GETTING INSIDE GREENSPAN'S HEAD
Diane C. Swonk
Bank One Corporation
A Common Mistake
Most financial market participants forecast monetary policy moves as if they themselves are making the decision on where rates should move. The problem is that only the members of the FOMC have an actual say in where interest rates will go. Therefore, the only way to reasonably forecast the course of monetary policy at any point in time is to have both a view of the economy and a good understanding of how policymakers are likely to react to that view.
This is especially true of turning points, when not only the direction, but the pace at which rates move can make a tremendous difference in the way financial markets and the economy reacts to those shifts.
Financial markets have backed off a bit in recent weeks in response to renewed terrorist threats. The Fed remains more intent on gradualism and avoiding the mistakes of 1994, however, than most financial market participants appear to believe. Moreover, Greenspan is planning his legacy, and has no intention of leaving with the economy in a shambles because of too aggressive tightening today. The rest of this report takes a closer look at the medium-term agenda of Chairman Greenspan and the Federal Reserve.
A Policy-Neutral Rate
Now that the expansion is well-established, the Fed has shifted its focus from averting further weakness to normalizing rates. The greatest challenge in that process is determining the policy-neutral Fed Funds target--the rate at which policy is neither contractionary nor stimulative. This rate will determine both the pace and degree to which the Fed tightens over the next eighteen months.
Most analysts are making sense of this issue along the following lines:
Over the past several decades, the inflation-adjusted Fed Funds rate has averaged 2.%. Therefore, with core inflation in a 1% to 2% range and large, chronic Federal budget deficits, the policy-neutral rate (and target for 2005) should be at least 4%. Moreover, it could be even higher if core inflation moves above the "acceptable" 2% range over the next eighteen months.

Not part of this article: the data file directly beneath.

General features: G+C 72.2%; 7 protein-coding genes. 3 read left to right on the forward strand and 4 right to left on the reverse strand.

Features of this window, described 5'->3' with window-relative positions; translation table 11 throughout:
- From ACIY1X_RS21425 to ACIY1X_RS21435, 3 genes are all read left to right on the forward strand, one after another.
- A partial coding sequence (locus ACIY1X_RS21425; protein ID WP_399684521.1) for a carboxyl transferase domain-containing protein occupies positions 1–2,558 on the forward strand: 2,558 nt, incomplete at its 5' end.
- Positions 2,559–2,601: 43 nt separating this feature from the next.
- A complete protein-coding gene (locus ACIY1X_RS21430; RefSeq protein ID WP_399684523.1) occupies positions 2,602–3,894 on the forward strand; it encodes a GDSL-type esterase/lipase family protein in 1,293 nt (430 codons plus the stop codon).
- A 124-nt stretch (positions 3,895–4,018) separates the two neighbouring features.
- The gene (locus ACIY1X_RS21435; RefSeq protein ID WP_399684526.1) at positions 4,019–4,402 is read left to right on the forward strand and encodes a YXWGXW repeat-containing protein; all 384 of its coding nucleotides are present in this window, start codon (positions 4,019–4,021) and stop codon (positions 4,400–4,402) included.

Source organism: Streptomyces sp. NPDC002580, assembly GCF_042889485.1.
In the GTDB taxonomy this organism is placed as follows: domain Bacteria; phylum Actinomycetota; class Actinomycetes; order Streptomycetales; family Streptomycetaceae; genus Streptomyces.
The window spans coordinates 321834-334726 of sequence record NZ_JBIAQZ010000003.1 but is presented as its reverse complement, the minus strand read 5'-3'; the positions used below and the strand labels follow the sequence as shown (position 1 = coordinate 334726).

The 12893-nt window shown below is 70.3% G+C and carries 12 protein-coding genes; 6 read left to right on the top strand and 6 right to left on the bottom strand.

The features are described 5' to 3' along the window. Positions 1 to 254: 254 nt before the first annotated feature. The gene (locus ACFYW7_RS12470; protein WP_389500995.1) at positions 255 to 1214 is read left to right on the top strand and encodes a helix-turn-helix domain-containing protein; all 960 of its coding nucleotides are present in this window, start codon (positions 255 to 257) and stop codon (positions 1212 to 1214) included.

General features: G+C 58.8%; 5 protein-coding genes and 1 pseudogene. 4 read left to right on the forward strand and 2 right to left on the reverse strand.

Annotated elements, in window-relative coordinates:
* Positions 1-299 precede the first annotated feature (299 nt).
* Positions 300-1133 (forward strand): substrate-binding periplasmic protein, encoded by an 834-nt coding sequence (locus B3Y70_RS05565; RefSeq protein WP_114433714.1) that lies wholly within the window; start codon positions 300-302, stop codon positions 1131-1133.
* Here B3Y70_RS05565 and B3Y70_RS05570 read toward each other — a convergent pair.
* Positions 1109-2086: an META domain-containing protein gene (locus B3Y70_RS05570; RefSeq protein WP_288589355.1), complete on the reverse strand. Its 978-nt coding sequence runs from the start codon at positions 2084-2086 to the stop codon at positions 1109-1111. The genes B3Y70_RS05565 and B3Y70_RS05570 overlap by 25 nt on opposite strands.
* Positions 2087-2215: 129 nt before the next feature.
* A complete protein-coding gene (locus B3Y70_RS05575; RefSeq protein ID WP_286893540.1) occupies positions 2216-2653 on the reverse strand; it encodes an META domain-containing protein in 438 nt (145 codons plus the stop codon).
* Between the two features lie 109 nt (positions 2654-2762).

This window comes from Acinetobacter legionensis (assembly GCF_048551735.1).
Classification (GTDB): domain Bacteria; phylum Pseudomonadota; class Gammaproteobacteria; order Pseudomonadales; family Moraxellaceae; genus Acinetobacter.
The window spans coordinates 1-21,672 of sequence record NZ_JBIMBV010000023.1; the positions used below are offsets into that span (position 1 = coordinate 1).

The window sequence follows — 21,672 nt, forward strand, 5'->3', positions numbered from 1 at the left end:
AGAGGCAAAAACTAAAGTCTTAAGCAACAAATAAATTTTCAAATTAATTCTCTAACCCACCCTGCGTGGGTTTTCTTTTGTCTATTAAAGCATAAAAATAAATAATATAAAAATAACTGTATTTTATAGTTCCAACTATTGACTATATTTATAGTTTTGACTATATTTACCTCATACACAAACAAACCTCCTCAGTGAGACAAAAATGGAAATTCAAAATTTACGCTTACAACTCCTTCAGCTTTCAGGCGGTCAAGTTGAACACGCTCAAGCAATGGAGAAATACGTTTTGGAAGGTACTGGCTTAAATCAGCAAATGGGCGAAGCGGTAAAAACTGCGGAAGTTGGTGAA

On the surface, the approach seems reasonable. It not only falls in line with historical norms, but it is also highly consistent with the Fed's behavior in 1994, the last time it tightened as the economy was rebounding from a prolonged and somewhat painful recovery. (See Chart 1.)
The 1994 Tightening Debacle
Fed Funds Rate Less Core CPI
Such a large rise in rates, however, represents an enormous jump from today's 46- year low of 1%, and would have substantial financial market and economic consequences. This is where it pays to assess Greenspan's personal goals and listen to the message given by the members of the FOMC, rather than play arm-chair policymaker.
The best bet is that the Chairman will step down once his term as Governor expires in January 2006. There are many reasons for such a bet, the most notable of which is his age. He turns 80 on March 6, 2006, and even if he could serve effectively in his eighties, that could be a dangerous precedent for any Fed Chairman to set.
That means that we need to understand Greenspan's end-game strategy--how he wants to be perceived upon his exit--in order to understand where the Fed will be moving between now and the end of 2005. To understand that, it is necessary to take a deeper look at the Chairman's monetary policymaking process.
Greenspan defined the early years of his stewardship as the most solitary and analytical of Federal Reserve chairmen. He loves poring over data, looking for short-term indicators and longer-term trends. While the rest of us were watching the drama of the first Gulf War on CNN, the Chairman was spending his hours watching how those events were affecting global financial markets on his computer screens.
His take on long-term trends is most consequential to figure out how he will act over the next several quarters.